James, Mark L.; Atkinson, David J.

    1990-01-01

    Modular software system helps create efficient artificial-intelligence computer programs. STAR*TOOL system: Set of high-level software tools; assists programmers in creation of efficient knowledge-based software systems. Provides language and capabilities for compilation of application programs written in Common LISP. Features modularity enabling elimination of unnecessary capabilities from final application program and achieves greater computing performance. Runs on any computer that supports Common LISP and has sufficient memory. Provides programmer with necessary software tools to build wide variety of reasoning and inference engines for such applications as planning, diagnosis and analysis, and simulation.

  7. A high order approach to flight software development and testing

    NASA Technical Reports Server (NTRS)

    Steinbacher, J.

    1981-01-01

    The use of a software development facility is discussed as a means of producing a reliable and maintainable ECS software system, and as a means of providing efficient use of the ECS hardware test facility. Principles applied to software design are given, including modularity, abstraction, hiding, and uniformity. The general objectives of each phase of the software life cycle are also given, including testing, maintenance, code development, and requirement specifications. Software development facility tools are summarized, and tool deficiencies recognized in the code development and testing phases are considered. Due to limited lab resources, the functional simulation capabilities may be indispensable in the testing phase.

  8. Wired Widgets: Agile Visualization for Space Situational Awareness

    NASA Astrophysics Data System (ADS)

    Gerschefske, K.; Witmer, J.

    2012-09-01

    Continued advancement in sensors and analysis techniques have resulted in a wealth of Space Situational Awareness (SSA) data, made available via tools and Service Oriented Architectures (SOA) such as those in the Joint Space Operations Center Mission Systems (JMS) environment. Current visualization software cannot quickly adapt to rapidly changing missions and data, preventing operators and analysts from performing their jobs effectively. The value of this wealth of SSA data is not fully realized, as the operators' existing software is not built with the flexibility to consume new or changing sources of data or to rapidly customize their visualization as the mission evolves. While tools like the JMS user-defined operational picture (UDOP) have begun to fill this gap, this paper presents a further evolution, leveraging Web 2.0 technologies for maximum agility. We demonstrate a flexible Web widget framework with inter-widget data sharing, publish-subscribe eventing, and an API providing the basis for consumption of new data sources and adaptable visualization. Wired Widgets offers cross-portal widgets along with a widget communication framework and development toolkit for rapid new widget development, giving operators the ability to answer relevant questions as the mission evolves. Wired Widgets has been applied in a number of dynamic mission domains including disaster response, combat operations, and noncombatant evacuation scenarios. The variety of applications demonstrate that Wired Widgets provides a flexible, data driven solution for visualization in changing environments. In this paper, we show how, deployed in the Ozone Widget Framework portal environment, Wired Widgets can provide an agile, web-based visualization to support the SSA mission. Furthermore, we discuss how the tenets of agile visualization can generally be applied to the SSA problem space to provide operators flexibility, potentially informing future acquisition and system development.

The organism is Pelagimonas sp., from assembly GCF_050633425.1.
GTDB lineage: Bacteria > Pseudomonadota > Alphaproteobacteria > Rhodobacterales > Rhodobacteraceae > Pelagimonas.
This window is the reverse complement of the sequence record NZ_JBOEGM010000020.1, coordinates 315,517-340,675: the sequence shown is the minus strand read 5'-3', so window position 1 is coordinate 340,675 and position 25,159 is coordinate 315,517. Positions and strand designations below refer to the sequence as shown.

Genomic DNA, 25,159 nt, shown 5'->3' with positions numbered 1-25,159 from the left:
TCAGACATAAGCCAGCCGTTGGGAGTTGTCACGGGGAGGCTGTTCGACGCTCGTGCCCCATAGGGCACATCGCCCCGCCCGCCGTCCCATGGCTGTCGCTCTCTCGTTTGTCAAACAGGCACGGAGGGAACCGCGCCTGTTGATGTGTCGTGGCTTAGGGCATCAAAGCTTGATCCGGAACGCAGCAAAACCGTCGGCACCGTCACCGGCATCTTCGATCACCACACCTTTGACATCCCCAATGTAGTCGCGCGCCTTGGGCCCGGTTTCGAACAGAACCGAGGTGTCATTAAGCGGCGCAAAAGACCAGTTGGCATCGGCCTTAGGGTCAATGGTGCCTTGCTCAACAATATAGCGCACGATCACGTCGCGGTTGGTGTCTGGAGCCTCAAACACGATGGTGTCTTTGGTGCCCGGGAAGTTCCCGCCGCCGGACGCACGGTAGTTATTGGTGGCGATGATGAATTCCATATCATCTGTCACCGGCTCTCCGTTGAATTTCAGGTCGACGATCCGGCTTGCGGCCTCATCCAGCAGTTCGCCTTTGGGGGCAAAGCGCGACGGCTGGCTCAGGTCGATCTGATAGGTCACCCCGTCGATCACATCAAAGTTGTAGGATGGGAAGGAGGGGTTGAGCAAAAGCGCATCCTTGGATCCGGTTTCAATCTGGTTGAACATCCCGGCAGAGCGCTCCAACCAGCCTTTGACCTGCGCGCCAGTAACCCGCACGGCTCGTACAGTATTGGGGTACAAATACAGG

9. Software development environments: Status and trends

    NASA Technical Reports Server (NTRS)

    Duffel, Larry E.

    1988-01-01

    Currently software engineers are the essential integrating factors tying several components together. The components consist of process, methods, computers, tools, support environments, and software engineers. The engineers today empower the tools versus the tools empowering the engineers. Some of the issues in software engineering are quality, managing the software engineering process, and productivity. A strategy to accomplish this is to promote the evolution of software engineering from an ad hoc, labor intensive activity to a managed, technology supported discipline. This strategy may be implemented by putting the process under management control, adopting appropriate methods, inserting the technology that provides automated support for the process and methods, collecting automated tools into an integrated environment and educating the personnel.

  10. The Advanced Software Development and Commercialization Project

    SciTech Connect

    Gallopoulos, E. . Center for Supercomputing Research and Development); Canfield, T.R.; Minkoff, M.; Mueller, C.; Plaskacz, E.; Weber, D.P.; Anderson, D.M.; Therios, I.U. ); Aslam, S.; Bramley, R.; Chen, H.-C.; Cybenko, G.; Gallopoulos, E.; Gao, H.; Malony, A.; Sameh, A. . Center for Supercomputing Research